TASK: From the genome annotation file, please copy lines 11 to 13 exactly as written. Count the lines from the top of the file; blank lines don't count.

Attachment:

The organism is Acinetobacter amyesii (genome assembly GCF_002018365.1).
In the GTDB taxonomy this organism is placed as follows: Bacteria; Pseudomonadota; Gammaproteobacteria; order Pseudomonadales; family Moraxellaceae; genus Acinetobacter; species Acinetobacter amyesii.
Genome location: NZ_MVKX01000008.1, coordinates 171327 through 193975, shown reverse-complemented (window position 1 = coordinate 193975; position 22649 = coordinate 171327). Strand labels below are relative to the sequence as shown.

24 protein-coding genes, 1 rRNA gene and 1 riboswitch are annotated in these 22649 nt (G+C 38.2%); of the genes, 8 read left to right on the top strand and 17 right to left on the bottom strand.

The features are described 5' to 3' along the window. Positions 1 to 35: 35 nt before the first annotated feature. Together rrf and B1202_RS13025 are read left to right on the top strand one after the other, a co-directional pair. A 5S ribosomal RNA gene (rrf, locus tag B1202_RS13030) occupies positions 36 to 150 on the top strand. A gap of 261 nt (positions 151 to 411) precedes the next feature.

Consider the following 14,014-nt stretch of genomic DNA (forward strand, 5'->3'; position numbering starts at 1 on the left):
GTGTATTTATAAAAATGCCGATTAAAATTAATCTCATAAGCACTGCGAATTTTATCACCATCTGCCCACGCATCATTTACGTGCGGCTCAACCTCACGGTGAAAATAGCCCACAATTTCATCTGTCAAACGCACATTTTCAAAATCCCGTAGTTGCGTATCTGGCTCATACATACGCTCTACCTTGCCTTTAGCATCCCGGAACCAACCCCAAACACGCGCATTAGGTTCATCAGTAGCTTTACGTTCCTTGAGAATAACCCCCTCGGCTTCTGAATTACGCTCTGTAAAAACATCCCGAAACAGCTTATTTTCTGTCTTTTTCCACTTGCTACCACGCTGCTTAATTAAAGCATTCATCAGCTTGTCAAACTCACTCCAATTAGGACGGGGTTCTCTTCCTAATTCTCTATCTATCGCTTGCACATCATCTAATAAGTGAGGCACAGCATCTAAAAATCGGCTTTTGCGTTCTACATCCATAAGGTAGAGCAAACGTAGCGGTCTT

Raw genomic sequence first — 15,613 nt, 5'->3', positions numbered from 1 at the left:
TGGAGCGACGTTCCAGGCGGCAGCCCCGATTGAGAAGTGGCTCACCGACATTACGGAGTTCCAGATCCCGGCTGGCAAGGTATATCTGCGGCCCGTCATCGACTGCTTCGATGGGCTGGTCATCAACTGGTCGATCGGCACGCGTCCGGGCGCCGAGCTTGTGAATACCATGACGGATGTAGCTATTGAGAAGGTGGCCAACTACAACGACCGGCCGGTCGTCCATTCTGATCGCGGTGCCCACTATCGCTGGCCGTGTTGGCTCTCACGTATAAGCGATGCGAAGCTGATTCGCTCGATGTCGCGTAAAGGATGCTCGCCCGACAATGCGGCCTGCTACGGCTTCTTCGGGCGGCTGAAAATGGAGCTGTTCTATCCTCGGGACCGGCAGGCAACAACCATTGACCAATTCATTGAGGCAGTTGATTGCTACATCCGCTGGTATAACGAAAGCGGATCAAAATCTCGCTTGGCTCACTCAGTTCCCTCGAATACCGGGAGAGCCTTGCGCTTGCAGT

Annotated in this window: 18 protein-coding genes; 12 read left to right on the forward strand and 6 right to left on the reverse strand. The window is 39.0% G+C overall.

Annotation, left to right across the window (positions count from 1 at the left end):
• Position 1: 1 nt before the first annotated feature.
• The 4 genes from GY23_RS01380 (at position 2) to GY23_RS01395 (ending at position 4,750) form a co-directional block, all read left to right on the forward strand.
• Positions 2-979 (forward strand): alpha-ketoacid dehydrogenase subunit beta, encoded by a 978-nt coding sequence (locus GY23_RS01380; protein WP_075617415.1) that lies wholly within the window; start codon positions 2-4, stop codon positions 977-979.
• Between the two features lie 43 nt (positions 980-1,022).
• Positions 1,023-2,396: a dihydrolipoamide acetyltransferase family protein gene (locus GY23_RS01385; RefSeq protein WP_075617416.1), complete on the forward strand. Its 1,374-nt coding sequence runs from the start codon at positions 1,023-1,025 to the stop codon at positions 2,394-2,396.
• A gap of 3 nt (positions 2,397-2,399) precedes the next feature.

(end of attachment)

Annotation, left to right across the window (positions count from 1 at the left end):
• Position 1: 1 nt before the first annotated feature.
• The 4 genes from GY23_RS01380 (at position 2) to GY23_RS01395 (ending at position 4,750) form a co-directional block, all read left to right on the forward strand.